All of a sudden I heard behind me the sound of the master standing straight up, making a terrible screeching sound, as the pew he was sharing with the Principal was driven back a few inches into the knees of Tom Connolly’s mother, who leaped straight up and hit him an unmerciful clatter with her bag across the back of the head, by way of pure instinct at having her ankles nearly cut from her. She was a feisty woman was Ms Connolly and a fine looking one at that. I was sure there was more than just my class in the church that night who thought it was about time someone hit a belt to that auld master after all the beatings he had dished out to us and the generations of our brothers before us. I was hoping the whole gallery would erupt into a round of applause but instead the big lump started to shake and tears flowed down his cheeks in torrents. His tears didn’t empty the room in my head that I had locked away until the day I could get my own revenge on the pitiful excuse for a man. He made a run for the back of the church with Ms Connolly and the rest of the adults looking at him and me eyeing in a most peculiar fashion Ms Connolly who had a lovely way about her altogether, I was sat there in a bewilderment within myself about whether I had another sin to confess.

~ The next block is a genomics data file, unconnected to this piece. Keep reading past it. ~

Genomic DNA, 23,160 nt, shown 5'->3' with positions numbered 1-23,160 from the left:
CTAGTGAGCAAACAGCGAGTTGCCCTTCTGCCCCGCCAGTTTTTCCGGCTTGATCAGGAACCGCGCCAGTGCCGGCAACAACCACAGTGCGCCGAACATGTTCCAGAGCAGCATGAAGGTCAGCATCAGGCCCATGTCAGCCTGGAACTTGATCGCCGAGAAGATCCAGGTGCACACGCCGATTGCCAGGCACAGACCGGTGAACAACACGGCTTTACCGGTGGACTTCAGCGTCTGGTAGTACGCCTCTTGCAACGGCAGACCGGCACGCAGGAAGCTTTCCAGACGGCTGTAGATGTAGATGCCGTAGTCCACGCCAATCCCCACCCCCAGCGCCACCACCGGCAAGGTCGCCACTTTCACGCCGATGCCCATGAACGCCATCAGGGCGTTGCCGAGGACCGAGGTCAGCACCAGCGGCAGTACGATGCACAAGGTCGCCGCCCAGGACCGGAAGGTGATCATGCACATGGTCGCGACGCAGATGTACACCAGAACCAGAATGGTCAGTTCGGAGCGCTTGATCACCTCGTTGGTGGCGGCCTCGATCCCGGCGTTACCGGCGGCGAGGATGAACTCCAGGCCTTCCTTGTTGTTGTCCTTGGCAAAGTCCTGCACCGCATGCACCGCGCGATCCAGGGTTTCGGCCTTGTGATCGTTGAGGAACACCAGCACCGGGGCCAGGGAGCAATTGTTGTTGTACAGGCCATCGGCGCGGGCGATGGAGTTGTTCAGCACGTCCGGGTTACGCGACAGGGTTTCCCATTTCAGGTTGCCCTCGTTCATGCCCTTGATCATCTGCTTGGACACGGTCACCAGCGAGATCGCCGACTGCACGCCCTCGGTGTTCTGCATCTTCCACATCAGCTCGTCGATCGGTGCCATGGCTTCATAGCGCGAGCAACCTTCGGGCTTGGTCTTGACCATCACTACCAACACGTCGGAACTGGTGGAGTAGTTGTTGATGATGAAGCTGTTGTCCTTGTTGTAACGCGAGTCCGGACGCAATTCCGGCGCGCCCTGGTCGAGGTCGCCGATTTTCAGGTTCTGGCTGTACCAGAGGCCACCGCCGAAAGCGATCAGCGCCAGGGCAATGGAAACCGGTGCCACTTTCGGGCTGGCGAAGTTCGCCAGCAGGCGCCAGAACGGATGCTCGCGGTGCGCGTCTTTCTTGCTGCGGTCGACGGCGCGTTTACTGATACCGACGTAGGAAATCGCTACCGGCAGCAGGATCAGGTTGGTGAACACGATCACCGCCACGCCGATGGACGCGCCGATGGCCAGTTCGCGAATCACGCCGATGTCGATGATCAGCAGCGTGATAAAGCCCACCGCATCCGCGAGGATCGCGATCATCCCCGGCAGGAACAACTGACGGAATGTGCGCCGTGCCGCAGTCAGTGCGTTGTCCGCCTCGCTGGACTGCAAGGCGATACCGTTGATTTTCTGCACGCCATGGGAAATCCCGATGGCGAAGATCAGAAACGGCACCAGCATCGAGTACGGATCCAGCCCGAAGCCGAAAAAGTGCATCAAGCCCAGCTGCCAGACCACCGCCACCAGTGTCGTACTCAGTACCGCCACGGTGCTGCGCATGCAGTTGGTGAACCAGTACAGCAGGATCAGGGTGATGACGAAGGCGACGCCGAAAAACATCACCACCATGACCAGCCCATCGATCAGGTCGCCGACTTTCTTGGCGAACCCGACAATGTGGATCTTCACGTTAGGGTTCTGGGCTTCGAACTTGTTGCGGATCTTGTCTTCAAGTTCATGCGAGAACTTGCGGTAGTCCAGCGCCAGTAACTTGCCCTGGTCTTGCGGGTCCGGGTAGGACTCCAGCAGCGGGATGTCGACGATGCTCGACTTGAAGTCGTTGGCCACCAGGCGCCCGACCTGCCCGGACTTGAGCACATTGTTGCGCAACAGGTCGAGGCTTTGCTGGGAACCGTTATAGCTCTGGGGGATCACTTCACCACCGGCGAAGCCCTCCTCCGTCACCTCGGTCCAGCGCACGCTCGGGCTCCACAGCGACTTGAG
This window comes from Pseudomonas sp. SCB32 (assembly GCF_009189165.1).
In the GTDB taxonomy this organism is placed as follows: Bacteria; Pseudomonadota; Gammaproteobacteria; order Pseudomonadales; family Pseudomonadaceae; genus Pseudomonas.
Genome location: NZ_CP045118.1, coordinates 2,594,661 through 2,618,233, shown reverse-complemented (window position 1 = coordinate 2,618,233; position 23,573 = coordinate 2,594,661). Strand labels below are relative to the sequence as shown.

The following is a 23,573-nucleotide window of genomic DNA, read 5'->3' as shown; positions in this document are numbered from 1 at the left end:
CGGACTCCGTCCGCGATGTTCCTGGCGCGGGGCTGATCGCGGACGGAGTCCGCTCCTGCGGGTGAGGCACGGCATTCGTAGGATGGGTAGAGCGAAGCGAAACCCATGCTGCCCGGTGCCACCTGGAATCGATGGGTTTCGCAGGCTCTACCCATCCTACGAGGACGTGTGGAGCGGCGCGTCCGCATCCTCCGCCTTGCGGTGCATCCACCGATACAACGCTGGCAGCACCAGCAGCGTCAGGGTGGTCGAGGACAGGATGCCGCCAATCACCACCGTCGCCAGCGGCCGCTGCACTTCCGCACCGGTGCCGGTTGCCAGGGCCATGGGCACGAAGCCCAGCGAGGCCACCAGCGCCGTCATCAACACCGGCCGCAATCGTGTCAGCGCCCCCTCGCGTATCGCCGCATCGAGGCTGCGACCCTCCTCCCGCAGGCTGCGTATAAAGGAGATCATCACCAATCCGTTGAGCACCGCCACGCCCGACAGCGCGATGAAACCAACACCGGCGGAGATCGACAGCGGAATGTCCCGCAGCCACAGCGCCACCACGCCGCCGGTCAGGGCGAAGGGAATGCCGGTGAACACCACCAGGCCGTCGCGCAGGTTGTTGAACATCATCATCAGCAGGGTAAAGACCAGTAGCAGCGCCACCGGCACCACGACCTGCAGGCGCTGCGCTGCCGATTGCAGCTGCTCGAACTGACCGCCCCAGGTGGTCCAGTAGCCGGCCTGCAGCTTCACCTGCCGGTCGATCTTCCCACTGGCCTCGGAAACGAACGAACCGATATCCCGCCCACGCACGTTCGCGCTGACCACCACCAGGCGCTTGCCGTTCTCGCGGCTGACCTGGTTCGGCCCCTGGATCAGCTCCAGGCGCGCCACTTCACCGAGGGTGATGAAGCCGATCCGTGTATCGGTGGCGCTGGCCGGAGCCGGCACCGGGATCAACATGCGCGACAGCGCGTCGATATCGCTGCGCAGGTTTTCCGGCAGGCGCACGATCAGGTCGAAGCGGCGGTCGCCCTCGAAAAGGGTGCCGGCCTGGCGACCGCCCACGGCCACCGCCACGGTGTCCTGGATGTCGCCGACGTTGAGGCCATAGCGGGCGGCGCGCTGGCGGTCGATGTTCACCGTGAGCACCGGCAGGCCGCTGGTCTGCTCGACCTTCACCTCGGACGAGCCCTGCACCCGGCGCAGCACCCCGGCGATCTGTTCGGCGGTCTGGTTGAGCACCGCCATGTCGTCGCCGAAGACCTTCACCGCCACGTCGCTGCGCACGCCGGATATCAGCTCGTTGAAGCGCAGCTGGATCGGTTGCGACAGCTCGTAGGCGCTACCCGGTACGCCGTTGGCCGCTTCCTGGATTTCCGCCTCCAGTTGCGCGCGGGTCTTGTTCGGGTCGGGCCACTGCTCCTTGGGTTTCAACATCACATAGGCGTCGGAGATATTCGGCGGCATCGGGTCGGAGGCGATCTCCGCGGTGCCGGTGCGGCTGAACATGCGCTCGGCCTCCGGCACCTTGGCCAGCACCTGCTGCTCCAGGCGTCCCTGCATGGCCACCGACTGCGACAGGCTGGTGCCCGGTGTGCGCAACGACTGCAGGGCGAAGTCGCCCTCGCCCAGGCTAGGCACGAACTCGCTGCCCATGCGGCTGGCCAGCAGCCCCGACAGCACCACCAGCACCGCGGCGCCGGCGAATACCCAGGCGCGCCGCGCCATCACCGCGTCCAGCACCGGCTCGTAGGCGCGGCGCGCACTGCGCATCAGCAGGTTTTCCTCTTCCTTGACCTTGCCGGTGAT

I lie and watch the night
Behind the screen
Where the ghosts scream
A fearful sigh I can never
Hear beyond the whisper
Of a passing breath
They must see the times
I pass beyond the chains
But can they feel the thoughts
That drive my sins to pass
Into a world walked alone
Of reality lightly stroked
There I was scratching and itching with the fleas eating me from the lack of washing
and the line stretching and rolling half way around the town. Every man, woman and
dog of us waiting for the weekly hand out, beside hairy bikers who had one Honda 50
between them and alcoholics with the smell of cheap wine emanating from their blood
and all manner and shape of pirate with no boat and less hope. The smell of sweat in the room
was stifling and intoxicating, you could get drunk on it upon a Tuesday but still the
craic was mighty and if you got a wink from one of the girls sure wasn’t it as good as any
money. I was there lost, without a whole lot to be doing and even less to be saying with
greasy hair and horny eyes and no hope leaving school without a clue or a lover.